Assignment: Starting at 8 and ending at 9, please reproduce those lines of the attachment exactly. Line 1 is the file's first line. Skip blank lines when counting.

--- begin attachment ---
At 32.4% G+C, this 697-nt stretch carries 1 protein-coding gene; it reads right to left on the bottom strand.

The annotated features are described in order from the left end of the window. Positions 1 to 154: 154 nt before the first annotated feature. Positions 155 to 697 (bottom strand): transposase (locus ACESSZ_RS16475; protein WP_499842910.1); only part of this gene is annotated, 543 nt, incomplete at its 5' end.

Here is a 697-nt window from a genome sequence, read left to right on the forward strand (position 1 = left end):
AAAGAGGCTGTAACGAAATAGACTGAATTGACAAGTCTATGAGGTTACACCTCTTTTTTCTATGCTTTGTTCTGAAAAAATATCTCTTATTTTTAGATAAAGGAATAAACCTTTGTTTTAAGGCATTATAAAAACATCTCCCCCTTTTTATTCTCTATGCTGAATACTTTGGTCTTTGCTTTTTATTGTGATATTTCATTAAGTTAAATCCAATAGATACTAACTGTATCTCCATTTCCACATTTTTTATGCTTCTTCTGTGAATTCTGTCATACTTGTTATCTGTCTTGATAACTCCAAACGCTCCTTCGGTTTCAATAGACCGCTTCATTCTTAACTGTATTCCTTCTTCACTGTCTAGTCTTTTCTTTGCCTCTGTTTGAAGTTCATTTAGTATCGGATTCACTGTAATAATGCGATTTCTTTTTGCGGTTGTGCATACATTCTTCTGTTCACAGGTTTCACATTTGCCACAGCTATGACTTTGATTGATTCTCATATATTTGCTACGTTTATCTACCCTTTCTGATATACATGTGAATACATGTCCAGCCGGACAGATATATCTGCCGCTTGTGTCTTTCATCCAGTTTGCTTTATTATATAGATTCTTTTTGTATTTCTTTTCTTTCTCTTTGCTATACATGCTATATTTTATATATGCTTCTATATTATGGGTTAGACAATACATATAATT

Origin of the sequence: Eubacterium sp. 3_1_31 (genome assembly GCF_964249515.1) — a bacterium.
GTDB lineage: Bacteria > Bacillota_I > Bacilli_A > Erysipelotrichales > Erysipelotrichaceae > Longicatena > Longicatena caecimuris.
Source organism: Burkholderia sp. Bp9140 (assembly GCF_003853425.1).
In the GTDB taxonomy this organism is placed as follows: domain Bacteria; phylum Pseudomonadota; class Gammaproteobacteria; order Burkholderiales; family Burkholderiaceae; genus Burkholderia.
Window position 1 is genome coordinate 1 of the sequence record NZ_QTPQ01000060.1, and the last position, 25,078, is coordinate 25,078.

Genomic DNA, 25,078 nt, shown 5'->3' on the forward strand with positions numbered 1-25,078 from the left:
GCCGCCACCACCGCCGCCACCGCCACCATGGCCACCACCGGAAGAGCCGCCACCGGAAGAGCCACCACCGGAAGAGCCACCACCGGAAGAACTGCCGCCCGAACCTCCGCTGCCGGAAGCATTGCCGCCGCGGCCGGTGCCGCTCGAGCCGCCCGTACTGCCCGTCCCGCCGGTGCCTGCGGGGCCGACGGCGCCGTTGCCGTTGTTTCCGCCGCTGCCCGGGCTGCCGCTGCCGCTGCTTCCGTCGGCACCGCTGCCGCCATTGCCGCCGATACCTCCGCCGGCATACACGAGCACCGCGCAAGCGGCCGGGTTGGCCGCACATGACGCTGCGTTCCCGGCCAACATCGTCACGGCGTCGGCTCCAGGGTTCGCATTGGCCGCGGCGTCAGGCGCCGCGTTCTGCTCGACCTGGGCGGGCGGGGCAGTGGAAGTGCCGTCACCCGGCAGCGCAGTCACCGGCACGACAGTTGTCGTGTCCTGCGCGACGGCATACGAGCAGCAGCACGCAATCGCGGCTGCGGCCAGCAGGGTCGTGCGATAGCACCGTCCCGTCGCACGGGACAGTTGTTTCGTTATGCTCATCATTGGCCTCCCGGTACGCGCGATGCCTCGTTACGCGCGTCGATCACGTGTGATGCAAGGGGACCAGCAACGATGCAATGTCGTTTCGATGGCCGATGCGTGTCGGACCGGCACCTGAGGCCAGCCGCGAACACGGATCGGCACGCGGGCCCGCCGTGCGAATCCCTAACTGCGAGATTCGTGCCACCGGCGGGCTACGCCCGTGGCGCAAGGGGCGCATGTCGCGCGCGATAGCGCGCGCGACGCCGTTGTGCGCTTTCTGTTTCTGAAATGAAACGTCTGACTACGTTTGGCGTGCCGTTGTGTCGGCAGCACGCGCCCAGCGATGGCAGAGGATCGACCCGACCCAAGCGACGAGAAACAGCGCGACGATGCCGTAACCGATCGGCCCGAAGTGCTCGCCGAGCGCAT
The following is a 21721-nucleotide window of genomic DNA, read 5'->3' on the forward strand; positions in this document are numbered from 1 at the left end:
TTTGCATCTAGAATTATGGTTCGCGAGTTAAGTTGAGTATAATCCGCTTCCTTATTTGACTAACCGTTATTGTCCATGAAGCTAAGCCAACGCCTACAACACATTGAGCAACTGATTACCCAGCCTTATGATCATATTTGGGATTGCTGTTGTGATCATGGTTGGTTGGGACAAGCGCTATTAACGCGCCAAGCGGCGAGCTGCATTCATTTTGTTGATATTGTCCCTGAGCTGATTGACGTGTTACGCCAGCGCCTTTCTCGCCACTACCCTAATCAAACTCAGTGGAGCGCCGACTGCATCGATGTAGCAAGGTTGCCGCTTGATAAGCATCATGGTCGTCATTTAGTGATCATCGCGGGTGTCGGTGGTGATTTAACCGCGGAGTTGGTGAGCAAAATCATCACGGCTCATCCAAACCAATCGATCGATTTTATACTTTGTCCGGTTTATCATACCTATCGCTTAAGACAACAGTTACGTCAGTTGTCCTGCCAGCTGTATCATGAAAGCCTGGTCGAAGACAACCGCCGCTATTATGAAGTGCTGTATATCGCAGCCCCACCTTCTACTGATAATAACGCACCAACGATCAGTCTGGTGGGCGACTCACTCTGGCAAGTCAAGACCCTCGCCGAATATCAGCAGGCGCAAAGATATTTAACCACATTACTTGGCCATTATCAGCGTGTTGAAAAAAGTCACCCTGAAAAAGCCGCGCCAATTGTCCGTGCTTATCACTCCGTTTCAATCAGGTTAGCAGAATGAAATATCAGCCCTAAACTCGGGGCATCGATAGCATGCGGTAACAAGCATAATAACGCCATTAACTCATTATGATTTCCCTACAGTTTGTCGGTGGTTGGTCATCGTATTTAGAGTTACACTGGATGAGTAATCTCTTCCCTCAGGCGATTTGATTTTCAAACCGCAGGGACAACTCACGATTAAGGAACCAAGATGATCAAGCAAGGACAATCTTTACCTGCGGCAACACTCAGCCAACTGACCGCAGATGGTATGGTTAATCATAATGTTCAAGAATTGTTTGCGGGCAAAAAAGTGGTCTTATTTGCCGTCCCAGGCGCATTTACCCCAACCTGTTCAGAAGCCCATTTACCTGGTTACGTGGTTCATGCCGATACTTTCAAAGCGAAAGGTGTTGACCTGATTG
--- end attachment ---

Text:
In the GTDB taxonomy this organism is placed as follows: domain Bacteria; phylum Pseudomonadota; class Gammaproteobacteria; order Burkholderiales; family Burkholderiaceae; genus Burkholderia.
Window position 1 is genome coordinate 1 of the sequence record NZ_QTPQ01000060.1, and the last position, 25,078, is coordinate 25,078.